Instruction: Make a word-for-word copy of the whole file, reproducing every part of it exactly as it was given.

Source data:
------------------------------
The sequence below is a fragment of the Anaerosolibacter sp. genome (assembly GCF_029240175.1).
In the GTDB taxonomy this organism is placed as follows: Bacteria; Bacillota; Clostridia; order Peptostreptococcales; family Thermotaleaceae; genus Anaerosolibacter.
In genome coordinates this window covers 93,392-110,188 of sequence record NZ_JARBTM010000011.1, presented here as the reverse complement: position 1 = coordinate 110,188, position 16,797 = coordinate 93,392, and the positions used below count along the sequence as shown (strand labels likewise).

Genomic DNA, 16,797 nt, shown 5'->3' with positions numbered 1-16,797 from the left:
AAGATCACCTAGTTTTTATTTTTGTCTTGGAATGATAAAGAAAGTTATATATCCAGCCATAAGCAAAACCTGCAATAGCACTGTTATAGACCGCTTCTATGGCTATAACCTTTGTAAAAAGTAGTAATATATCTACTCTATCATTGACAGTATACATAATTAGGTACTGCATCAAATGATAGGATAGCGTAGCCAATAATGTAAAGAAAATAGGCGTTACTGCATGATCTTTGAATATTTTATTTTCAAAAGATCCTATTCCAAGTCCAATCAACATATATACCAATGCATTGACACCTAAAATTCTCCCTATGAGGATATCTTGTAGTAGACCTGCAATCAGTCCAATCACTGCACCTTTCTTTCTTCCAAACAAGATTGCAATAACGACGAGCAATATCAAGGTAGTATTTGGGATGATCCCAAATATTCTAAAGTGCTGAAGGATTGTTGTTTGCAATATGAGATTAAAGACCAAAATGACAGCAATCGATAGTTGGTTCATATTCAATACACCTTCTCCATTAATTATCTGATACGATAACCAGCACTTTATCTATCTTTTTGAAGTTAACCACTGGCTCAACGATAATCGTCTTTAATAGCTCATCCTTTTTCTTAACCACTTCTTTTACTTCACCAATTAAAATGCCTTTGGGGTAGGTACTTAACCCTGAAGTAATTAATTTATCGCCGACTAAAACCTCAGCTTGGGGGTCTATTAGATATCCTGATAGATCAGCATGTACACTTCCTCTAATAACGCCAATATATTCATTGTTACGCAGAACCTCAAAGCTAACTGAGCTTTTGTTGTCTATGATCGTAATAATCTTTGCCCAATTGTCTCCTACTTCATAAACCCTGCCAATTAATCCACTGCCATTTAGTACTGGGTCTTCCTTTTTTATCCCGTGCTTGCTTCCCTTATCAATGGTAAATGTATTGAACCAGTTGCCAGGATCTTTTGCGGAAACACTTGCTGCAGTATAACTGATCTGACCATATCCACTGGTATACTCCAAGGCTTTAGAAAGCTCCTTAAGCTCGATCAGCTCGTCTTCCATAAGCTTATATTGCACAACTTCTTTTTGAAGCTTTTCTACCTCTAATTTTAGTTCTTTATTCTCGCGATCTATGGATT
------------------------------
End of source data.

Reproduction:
The sequence below is a fragment of the Anaerosolibacter sp. genome (assembly GCF_029240175.1).
In the GTDB taxonomy this organism is placed as follows: Bacteria; Bacillota; Clostridia; order Peptostreptococcales; family Thermotaleaceae; genus Anaerosolibacter.
In genome coordinates this window covers 93,392-110,188 of sequence record NZ_JARBTM010000011.1, presented here as the reverse complement: position 1 = coordinate 110,188, position 16,797 = coordinate 93,392, and the positions used below count along the sequence as shown (strand labels likewise).

Genomic DNA, 16,797 nt, shown 5'->3' with positions numbered 1-16,797 from the left:
AAGATCACCTAGTTTTTATTTTTGTCTTGGAATGATAAAGAAAGTTATATATCCAGCCATAAGCAAAACCTGCAATAGCACTGTTATAGACCGCTTCTATGGCTATAACCTTTGTAAAAAGTAGTAATATATCTACTCTATCATTGACAGTATACATAATTAGGTACTGCATCAAATGATAGGATAGCGTAGCCAATAATGTAAAGAAAATAGGCGTTACTGCATGATCTTTGAATATTTTATTTTCAAAAGATCCTATTCCAAGTCCAATCAACATATATACCAATGCATTGACACCTAAAATTCTCCCTATGAGGATATCTTGTAGTAGACCTGCAATCAGTCCAATCACTGCACCTTTCTTTCTTCCAAACAAGATTGCAATAACGACGAGCAATATCAAGGTAGTATTTGGGATGATCCCAAATATTCTAAAGTGCTGAAGGATTGTTGTTTGCAATATGAGATTAAAGACCAAAATGACAGCAATCGATAGTTGGTTCATATTCAATACACCTTCTCCATTAATTATCTGATACGATAACCAGCACTTTATCTATCTTTTTGAAGTTAACCACTGGCTCAACGATAATCGTCTTTAATAGCTCATCCTTTTTCTTAACCACTTCTTTTACTTCACCAATTAAAATGCCTTTGGGGTAGGTACTTAACCCTGAAGTAATTAATTTATCGCCGACTAAAACCTCAGCTTGGGGGTCTATTAGATATCCTGATAGATCAGCATGTACACTTCCTCTAATAACGCCAATATATTCATTGTTACGCAGAACCTCAAAGCTAACTGAGCTTTTGTTGTCTATGATCGTAATAATCTTTGCCCAATTGTCTCCTACTTCATAAACCCTGCCAATTAATCCACTGCCATTTAGTACTGGGTCTTCCTTTTTTATCCCGTGCTTGCTTCCCTTATCAATGGTAAATGTATTGAACCAGTTGCCAGGATCTTTTGCGGAAACACTTGCTGCAGTATAACTGATCTGACCATATCCACTGGTATACTCCAAGGCTTTAGAAAGCTCCTTAAGCTCGATCAGCTCGTCTTCCATAAGCTTATATTGCACAACTTCTTTTTGAAGCTTTTCTACCTCTAATTTTAGTTCTTTATTCTCGCGATCTATGGATT